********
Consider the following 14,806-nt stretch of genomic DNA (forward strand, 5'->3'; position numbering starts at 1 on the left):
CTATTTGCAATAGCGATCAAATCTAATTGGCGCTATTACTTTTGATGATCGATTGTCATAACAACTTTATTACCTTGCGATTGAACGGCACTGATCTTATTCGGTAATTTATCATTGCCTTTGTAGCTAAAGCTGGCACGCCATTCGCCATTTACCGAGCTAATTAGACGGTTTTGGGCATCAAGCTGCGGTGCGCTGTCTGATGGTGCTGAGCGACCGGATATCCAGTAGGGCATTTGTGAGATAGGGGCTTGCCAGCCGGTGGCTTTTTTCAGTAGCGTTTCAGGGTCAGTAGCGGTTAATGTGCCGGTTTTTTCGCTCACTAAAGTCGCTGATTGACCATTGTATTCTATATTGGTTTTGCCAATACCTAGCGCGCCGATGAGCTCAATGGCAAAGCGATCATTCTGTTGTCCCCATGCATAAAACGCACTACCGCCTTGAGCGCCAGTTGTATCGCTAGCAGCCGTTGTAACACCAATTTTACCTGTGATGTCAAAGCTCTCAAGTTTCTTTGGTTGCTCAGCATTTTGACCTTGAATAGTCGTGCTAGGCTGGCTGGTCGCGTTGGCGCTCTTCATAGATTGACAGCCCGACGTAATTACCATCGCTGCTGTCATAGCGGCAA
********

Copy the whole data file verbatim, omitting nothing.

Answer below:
Consider the following 14,806-nt stretch of genomic DNA (forward strand, 5'->3'; position numbering starts at 1 on the left):
CTATTTGCAATAGCGATCAAATCTAATTGGCGCTATTACTTTTGATGATCGATTGTCATAACAACTTTATTACCTTGCGATTGAACGGCACTGATCTTATTCGGTAATTTATCATTGCCTTTGTAGCTAAAGCTGGCACGCCATTCGCCATTTACCGAGCTAATTAGACGGTTTTGGGCATCAAGCTGCGGTGCGCTGTCTGATGGTGCTGAGCGACCGGATATCCAGTAGGGCATTTGTGAGATAGGGGCTTGCCAGCCGGTGGCTTTTTTCAGTAGCGTTTCAGGGTCAGTAGCGGTTAATGTGCCGGTTTTTTCGCTCACTAAAGTCGCTGATTGACCATTGTATTCTATATTGGTTTTGCCAATACCTAGCGCGCCGATGAGCTCAATGGCAAAGCGATCATTCTGTTGTCCCCATGCATAAAACGCACTACCGCCTTGAGCGCCAGTTGTATCGCTAGCAGCCGTTGTAACACCAATTTTACCTGTGATGTCAAAGCTCTCAAGTTTCTTTGGTTGCTCAGCATTTTGACCTTGAATAGTCGTGCTAGGCTGGCTGGTCGCGTTGGCGCTCTTCATAGATTGACAGCCCGACGTAATTACCATCGCTGCTGTCATAGCGGCAA